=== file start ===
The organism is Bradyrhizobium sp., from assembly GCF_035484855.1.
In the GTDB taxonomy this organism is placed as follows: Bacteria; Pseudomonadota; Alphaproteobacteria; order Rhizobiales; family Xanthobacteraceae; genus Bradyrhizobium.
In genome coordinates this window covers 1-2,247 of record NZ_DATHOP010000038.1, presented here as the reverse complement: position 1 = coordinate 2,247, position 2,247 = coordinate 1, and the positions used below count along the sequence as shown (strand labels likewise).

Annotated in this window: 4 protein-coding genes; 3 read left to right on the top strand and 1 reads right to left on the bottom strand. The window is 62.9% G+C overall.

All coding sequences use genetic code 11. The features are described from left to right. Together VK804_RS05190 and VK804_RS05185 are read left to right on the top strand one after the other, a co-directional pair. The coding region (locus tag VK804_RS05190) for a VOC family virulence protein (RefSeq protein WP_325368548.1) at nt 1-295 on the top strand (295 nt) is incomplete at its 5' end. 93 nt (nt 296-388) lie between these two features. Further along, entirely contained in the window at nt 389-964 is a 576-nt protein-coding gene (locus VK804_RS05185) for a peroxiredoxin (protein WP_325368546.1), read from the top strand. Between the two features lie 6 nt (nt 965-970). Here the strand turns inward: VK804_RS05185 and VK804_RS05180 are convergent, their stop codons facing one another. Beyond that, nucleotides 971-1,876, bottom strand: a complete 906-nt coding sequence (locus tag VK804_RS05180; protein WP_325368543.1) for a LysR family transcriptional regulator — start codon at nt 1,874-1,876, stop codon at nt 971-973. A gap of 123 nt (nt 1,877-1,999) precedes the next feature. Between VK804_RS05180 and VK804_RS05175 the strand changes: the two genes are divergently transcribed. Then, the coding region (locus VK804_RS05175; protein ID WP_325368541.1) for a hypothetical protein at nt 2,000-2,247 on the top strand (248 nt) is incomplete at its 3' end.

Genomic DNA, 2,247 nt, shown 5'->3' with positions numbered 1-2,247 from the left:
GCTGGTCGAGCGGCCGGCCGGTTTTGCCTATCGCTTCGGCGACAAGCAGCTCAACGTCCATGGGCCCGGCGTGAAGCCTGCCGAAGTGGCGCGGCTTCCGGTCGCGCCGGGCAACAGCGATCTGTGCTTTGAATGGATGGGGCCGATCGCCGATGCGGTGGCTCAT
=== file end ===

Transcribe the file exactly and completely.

The organism is Bradyrhizobium sp., from assembly GCF_035484855.1.
In the GTDB taxonomy this organism is placed as follows: Bacteria; Pseudomonadota; Alphaproteobacteria; order Rhizobiales; family Xanthobacteraceae; genus Bradyrhizobium.
In genome coordinates this window covers 1-2,247 of record NZ_DATHOP010000038.1, presented here as the reverse complement: position 1 = coordinate 2,247, position 2,247 = coordinate 1, and the positions used below count along the sequence as shown (strand labels likewise).

Annotated in this window: 4 protein-coding genes; 3 read left to right on the top strand and 1 reads right to left on the bottom strand. The window is 62.9% G+C overall.

All coding sequences use genetic code 11. The features are described from left to right. Together VK804_RS05190 and VK804_RS05185 are read left to right on the top strand one after the other, a co-directional pair. The coding region (locus tag VK804_RS05190) for a VOC family virulence protein (RefSeq protein WP_325368548.1) at nt 1-295 on the top strand (295 nt) is incomplete at its 5' end. 93 nt (nt 296-388) lie between these two features. Further along, entirely contained in the window at nt 389-964 is a 576-nt protein-coding gene (locus VK804_RS05185) for a peroxiredoxin (protein WP_325368546.1), read from the top strand. Between the two features lie 6 nt (nt 965-970). Here the strand turns inward: VK804_RS05185 and VK804_RS05180 are convergent, their stop codons facing one another. Beyond that, nucleotides 971-1,876, bottom strand: a complete 906-nt coding sequence (locus tag VK804_RS05180; protein WP_325368543.1) for a LysR family transcriptional regulator — start codon at nt 1,874-1,876, stop codon at nt 971-973. A gap of 123 nt (nt 1,877-1,999) precedes the next feature. Between VK804_RS05180 and VK804_RS05175 the strand changes: the two genes are divergently transcribed. Then, the coding region (locus VK804_RS05175; protein ID WP_325368541.1) for a hypothetical protein at nt 2,000-2,247 on the top strand (248 nt) is incomplete at its 3' end.

Genomic DNA, 2,247 nt, shown 5'->3' with positions numbered 1-2,247 from the left:
GCTGGTCGAGCGGCCGGCCGGTTTTGCCTATCGCTTCGGCGACAAGCAGCTCAACGTCCATGGGCCCGGCGTGAAGCCTGCCGAAGTGGCGCGGCTTCCGGTCGCGCCGGGCAACAGCGATCTGTGCTTTGAATGGATGGGGCCGATCGCCGATGCGGTGGCTCAT